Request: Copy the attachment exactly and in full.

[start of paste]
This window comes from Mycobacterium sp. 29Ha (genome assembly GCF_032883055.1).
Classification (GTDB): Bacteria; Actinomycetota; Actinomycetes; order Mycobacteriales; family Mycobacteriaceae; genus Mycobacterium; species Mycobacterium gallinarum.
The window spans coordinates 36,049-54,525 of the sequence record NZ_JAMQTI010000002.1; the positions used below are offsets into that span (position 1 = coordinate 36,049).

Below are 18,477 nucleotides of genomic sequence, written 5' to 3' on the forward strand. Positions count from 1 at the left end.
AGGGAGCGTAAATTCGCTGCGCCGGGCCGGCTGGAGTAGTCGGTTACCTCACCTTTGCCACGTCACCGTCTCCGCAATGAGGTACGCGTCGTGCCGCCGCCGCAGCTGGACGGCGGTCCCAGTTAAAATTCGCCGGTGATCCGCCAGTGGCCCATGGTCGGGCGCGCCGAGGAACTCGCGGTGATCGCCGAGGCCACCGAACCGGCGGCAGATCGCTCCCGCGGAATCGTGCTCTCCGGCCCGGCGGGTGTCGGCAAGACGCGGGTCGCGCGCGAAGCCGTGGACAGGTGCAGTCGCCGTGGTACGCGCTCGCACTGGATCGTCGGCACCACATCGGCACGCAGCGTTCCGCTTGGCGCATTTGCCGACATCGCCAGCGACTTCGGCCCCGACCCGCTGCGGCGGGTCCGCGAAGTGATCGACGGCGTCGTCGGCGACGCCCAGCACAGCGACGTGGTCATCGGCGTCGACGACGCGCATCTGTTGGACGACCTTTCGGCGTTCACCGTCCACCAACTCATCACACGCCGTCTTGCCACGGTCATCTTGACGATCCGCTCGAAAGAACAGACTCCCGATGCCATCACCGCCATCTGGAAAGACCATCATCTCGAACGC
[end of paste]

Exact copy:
This window comes from Mycobacterium sp. 29Ha (genome assembly GCF_032883055.1).
Classification (GTDB): Bacteria; Actinomycetota; Actinomycetes; order Mycobacteriales; family Mycobacteriaceae; genus Mycobacterium; species Mycobacterium gallinarum.
The window spans coordinates 36,049-54,525 of the sequence record NZ_JAMQTI010000002.1; the positions used below are offsets into that span (position 1 = coordinate 36,049).

Below are 18,477 nucleotides of genomic sequence, written 5' to 3' on the forward strand. Positions count from 1 at the left end.
AGGGAGCGTAAATTCGCTGCGCCGGGCCGGCTGGAGTAGTCGGTTACCTCACCTTTGCCACGTCACCGTCTCCGCAATGAGGTACGCGTCGTGCCGCCGCCGCAGCTGGACGGCGGTCCCAGTTAAAATTCGCCGGTGATCCGCCAGTGGCCCATGGTCGGGCGCGCCGAGGAACTCGCGGTGATCGCCGAGGCCACCGAACCGGCGGCAGATCGCTCCCGCGGAATCGTGCTCTCCGGCCCGGCGGGTGTCGGCAAGACGCGGGTCGCGCGCGAAGCCGTGGACAGGTGCAGTCGCCGTGGTACGCGCTCGCACTGGATCGTCGGCACCACATCGGCACGCAGCGTTCCGCTTGGCGCATTTGCCGACATCGCCAGCGACTTCGGCCCCGACCCGCTGCGGCGGGTCCGCGAAGTGATCGACGGCGTCGTCGGCGACGCCCAGCACAGCGACGTGGTCATCGGCGTCGACGACGCGCATCTGTTGGACGACCTTTCGGCGTTCACCGTCCACCAACTCATCACACGCCGTCTTGCCACGGTCATCTTGACGATCCGCTCGAAAGAACAGACTCCCGATGCCATCACCGCCATCTGGAAAGACCATCATCTCGAACGC